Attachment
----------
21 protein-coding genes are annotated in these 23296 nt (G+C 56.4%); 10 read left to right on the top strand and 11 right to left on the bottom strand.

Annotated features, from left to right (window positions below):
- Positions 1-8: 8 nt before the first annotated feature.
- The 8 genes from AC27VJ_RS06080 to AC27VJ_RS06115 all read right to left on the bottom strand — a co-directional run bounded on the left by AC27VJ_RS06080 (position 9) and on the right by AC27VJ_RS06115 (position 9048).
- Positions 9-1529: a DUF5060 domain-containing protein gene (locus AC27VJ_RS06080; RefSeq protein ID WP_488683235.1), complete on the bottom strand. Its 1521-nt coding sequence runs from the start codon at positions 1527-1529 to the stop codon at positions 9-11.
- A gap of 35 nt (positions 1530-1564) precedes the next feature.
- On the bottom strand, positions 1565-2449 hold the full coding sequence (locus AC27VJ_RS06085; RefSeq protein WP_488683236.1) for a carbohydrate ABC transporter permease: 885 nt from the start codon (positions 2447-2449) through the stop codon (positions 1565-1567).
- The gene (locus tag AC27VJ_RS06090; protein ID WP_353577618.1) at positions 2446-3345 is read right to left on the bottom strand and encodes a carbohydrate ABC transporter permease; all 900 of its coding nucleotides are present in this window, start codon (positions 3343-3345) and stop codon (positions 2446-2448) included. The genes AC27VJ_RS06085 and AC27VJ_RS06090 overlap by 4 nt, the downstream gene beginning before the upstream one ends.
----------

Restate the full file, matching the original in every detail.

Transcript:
21 protein-coding genes are annotated in these 23296 nt (G+C 56.4%); 10 read left to right on the top strand and 11 right to left on the bottom strand.

Annotated features, from left to right (window positions below):
- Positions 1-8: 8 nt before the first annotated feature.
- The 8 genes from AC27VJ_RS06080 to AC27VJ_RS06115 all read right to left on the bottom strand — a co-directional run bounded on the left by AC27VJ_RS06080 (position 9) and on the right by AC27VJ_RS06115 (position 9048).
- Positions 9-1529: a DUF5060 domain-containing protein gene (locus AC27VJ_RS06080; RefSeq protein ID WP_488683235.1), complete on the bottom strand. Its 1521-nt coding sequence runs from the start codon at positions 1527-1529 to the stop codon at positions 9-11.
- A gap of 35 nt (positions 1530-1564) precedes the next feature.
- On the bottom strand, positions 1565-2449 hold the full coding sequence (locus AC27VJ_RS06085; RefSeq protein WP_488683236.1) for a carbohydrate ABC transporter permease: 885 nt from the start codon (positions 2447-2449) through the stop codon (positions 1565-1567).
- The gene (locus tag AC27VJ_RS06090; protein ID WP_353577618.1) at positions 2446-3345 is read right to left on the bottom strand and encodes a carbohydrate ABC transporter permease; all 900 of its coding nucleotides are present in this window, start codon (positions 3343-3345) and stop codon (positions 2446-2448) included. The genes AC27VJ_RS06085 and AC27VJ_RS06090 overlap by 4 nt, the downstream gene beginning before the upstream one ends.